Two excellent expositions of the basics of 0-1 laws include Leonid Libkin's Elements of Finite Model Theory chapter 12, and James Lynch DIMACS 1995-1996 Tutorial notes on "Random Finite Models".

## 5 comments:

Again, thanks for some great posts!

Can you tell us anything about quantitative strengthenings of 0-1 laws? What are the typical convergence rates of the probabilities as model size grows?

Also, for places/logics where the 0-1 law fails, are there any remnants of the phenomenon?

Thanks for your comments!

Great questions!

> Can you tell us anything about

> quantitative strengthenings of 0-1 laws?

> What are the typical convergence rates

> of the probabilities as model size

> grows?

If I understand your question correctly, the most well-known quantitative strengthening of 0-1 laws (for first-order logic) is probably Spencer-Shelah theorem.

Let me first fix some notations before stating the theorem. The random graph model (G_n,p(n)), where G_n is the set of all graphs with vertices {0,...,n-1}, and p(n) is a function from G_n to [0,1], is basically the probability space that you get by picking each edge with probability p(n). You can check that we used the model (G_n,1/2) in the posting. Random graph models of the form (G_n,c), where c is a constant, is called

uniform random graph models. However, graph theorists like Joel Spencer mostly deal with non-uniform probability model. Consider the function p_c(n) = 1/n^c, where c is a real number. [This means that one deals with "sparse" graphs.] With respect to the model (G_n,p_c(n)), when does first-order logic admit the 0-1 law? Spencer-Shelah theorem says that it admits the 0-1 law iff c is irrational. This is perhaps the deepest theorem wrt 0-1 law, which is covered in full detail in Spencer's book "The Strange Logic of Random Graphs".> Also, for places/logics where the 0-1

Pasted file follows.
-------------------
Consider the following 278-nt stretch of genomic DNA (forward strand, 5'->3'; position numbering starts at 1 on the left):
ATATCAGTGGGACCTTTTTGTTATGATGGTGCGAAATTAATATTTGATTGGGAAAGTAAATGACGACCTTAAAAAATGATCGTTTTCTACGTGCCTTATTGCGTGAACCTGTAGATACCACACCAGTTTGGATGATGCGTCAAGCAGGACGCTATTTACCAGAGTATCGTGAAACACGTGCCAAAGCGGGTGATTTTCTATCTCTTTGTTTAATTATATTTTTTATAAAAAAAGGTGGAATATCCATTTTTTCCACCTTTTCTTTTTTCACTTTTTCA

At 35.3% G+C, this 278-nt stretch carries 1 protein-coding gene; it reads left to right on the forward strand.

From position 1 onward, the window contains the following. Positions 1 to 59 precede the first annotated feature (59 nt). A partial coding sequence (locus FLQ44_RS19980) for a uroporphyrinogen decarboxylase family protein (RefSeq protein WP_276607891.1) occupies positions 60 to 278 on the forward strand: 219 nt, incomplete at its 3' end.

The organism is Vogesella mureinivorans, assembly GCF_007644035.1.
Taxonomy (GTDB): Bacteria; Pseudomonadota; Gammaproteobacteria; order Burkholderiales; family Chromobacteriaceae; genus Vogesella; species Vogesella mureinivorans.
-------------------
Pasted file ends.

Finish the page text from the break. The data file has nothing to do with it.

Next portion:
> law fails, are there any remnants of the

> phenomenon?

0-1 law is actually only one of the many properties that logicians concern. It is the strongest, and the most useful, of such properties by the way. In the case when a logic fails to have the 0-1 law, logicians consider some other properties like:

1. Convergence. A logic has the convergence property if mu(f) always exists for each sentence f in the logic.

2. Slow convergence rate (if 1 fails). A logic has the slow convergence rate property if mu_{n+1}(f)-mu_{n}(f) converges.

Lynch's tutorial is probably the best source of information on the issues above.

Thanks!

Spencer-Shelah sounds fascinating, although that's not the kind of result I was thinking about.

I wanted to know, for the (G_n,1/2) model, if you fix a first-order graph property f with mu(f) = 0 (/1), how fast does the probability mu_{n}(f) of satisfying it approach 0 (/1) as n increases? Is it always exponentially, or slower in some cases?

I checked with my supervisor and the calculation in his book (chapter 12). It is exponentially fast.

Great post, very useful indeed.